I saw a very young child (maybe 2 years old) going bananas and shouting out loudly at seeing a dog. He wanted to step out the area and stroke the animal. The policeman immediately grabbed him and threw him back to the crowd. It was just a reaction to a dog. It was just a child.

I saw a mother sharing biscuits with her daughter, and taking one out of the daughter´s mouth. She was probably hungry. Otherwise why would you take your child´s food?

I saw a Syrian baby toddle toward me as I was offering a lollipop. The little girl could not open it. Maybe it was seeing it for the first time in her life. Her brother also had his difficulties and I offered to help him. As he had taken the paper in the mouth, he first cleaned the lollipop on his sweatshirt and then handed it over to me. He then nodded his head for thanking me.

I also saw volunteers spending their weekend helping the refugees. Actually, organisations are overwhelmed by people who are offering their time, money and material things. There has been a surprising solidarity wave in many parts of Germany. Munich and Bavaria belong to them. I have seen old people buying sweets and chocolates for Syrian, Egyptian, Pakistani and Afghan children as if they were their grandkids. I saw tons of water bottles, sweets, clothes and blankets waiting for being distributed. I saw children saying “Thank you” when given a sweet, people clapping their hands and welcoming refugees, wishing them good luck for their future.

I spoke with Khalid, a Syrian man who moved to Germany in 1982. He was waiting for his cousin. And he was also helping people, explaining them what was going on, what would happen in the coming days. “They are confused”, he told me, “they get diverse information and most of them do not speak nor understand English, so communication is very difficult.” I asked him if the refugees who were arriving there were the poorest ones, as I saw the majority with cellular phones, tablets and other technological tools. “No”, he answered, “the wealthiest ones have left the country years ago. These here are barely above the average. The poorest are still in Syria.” I also asked him what people expect from a life in Europe, or Germany. “Their expectations are very high”, Khalid stated, “they come here with the belief they will find a well- paid job. This is the first shock. The integration will also be difficult: European and Arabic mentalities are very different. So there might be many clashes during daily life. But first, they must understand how to make the first steps. This is why I am here today.”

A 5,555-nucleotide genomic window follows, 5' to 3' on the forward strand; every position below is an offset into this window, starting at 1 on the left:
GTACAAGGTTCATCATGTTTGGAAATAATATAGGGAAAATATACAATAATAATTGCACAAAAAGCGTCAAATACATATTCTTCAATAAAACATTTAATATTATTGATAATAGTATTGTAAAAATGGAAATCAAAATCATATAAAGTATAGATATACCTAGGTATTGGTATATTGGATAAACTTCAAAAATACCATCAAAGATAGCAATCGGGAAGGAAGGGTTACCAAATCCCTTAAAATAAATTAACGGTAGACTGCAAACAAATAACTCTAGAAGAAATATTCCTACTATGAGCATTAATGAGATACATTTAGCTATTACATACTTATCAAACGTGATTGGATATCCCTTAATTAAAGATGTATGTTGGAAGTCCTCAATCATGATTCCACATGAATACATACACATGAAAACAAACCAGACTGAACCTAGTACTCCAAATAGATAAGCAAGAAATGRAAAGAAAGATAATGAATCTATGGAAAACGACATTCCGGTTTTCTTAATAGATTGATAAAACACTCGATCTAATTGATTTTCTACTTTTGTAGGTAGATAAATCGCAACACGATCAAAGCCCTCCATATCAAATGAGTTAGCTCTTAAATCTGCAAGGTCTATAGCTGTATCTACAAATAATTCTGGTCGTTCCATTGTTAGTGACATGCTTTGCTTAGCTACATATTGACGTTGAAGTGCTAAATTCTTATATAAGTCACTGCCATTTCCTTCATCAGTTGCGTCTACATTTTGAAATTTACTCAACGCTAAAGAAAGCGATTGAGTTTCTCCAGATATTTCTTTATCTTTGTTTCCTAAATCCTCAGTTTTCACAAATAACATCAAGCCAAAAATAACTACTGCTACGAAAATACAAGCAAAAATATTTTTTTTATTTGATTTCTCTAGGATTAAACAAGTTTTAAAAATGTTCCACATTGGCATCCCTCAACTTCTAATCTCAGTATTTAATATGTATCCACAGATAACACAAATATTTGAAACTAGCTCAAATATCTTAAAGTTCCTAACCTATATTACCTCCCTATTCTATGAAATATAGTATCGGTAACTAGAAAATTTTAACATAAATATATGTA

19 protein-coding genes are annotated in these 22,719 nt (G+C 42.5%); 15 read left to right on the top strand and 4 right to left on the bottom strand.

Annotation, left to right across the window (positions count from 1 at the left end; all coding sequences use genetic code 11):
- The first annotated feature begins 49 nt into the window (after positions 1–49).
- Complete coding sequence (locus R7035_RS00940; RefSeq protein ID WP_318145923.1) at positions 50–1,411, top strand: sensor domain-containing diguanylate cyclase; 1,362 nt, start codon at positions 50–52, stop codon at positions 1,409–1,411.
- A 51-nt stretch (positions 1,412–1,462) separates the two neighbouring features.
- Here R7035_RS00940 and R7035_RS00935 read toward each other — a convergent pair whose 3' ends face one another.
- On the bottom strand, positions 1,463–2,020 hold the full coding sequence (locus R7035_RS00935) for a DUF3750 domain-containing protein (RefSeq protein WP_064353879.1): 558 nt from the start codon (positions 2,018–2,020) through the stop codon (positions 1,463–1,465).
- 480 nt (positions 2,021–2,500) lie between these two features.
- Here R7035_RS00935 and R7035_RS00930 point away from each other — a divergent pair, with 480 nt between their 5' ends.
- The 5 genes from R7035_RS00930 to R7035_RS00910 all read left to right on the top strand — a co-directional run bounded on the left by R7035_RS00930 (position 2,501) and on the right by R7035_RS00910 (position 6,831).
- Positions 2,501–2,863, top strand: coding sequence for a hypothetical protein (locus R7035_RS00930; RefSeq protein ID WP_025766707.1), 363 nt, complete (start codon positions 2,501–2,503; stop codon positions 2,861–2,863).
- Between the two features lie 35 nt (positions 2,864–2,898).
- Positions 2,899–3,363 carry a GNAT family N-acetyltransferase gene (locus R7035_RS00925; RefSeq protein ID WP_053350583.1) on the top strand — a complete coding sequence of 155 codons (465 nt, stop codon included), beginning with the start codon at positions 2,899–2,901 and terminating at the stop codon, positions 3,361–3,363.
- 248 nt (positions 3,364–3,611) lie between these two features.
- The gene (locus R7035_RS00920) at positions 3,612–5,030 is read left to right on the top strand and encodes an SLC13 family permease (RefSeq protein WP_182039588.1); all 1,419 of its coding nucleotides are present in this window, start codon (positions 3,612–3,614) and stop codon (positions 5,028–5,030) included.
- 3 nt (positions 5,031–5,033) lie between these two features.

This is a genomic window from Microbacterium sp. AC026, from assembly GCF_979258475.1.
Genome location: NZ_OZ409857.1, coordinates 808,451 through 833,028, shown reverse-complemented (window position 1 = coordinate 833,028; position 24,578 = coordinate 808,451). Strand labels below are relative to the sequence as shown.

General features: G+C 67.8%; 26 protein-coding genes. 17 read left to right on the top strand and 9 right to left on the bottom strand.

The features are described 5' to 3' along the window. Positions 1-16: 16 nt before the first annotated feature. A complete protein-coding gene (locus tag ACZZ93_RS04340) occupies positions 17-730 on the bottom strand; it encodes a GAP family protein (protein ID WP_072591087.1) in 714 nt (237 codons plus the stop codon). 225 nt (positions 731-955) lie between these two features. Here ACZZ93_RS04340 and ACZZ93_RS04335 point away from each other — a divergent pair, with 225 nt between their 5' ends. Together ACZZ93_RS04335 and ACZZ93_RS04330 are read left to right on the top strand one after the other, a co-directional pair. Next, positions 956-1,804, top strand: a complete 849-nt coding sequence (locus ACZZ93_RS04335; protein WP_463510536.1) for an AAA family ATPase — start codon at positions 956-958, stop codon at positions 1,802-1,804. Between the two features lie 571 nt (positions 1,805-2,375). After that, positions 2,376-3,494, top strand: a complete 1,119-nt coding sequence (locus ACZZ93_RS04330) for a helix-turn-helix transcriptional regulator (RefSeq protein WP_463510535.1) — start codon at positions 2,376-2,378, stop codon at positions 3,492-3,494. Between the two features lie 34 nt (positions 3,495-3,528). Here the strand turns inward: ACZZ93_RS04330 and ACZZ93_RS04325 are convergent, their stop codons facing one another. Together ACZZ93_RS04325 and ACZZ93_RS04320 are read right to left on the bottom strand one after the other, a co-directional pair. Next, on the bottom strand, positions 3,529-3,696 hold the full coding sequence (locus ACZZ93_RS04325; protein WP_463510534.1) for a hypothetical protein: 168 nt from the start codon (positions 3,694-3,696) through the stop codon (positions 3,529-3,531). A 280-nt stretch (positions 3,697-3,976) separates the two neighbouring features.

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Then I met Jaad, another Syrian guy who had reached Munich on Friday. “Now we are waiting for our train to Hamburg, where friends of ours live. There I will create a new life for my family, InshAllah. I have got an MBA and hope to find a job as soon as I have learned German.” They look exhausted. The kids are dirty, tired and hungry. “It was not possible for us to stay in Syria any more. The war will not stop in the next months and conditions are getting worse.” While telling me his story, his son, who was sitting on my lap, ate a muffin. A whole muffin. That’s what I call health!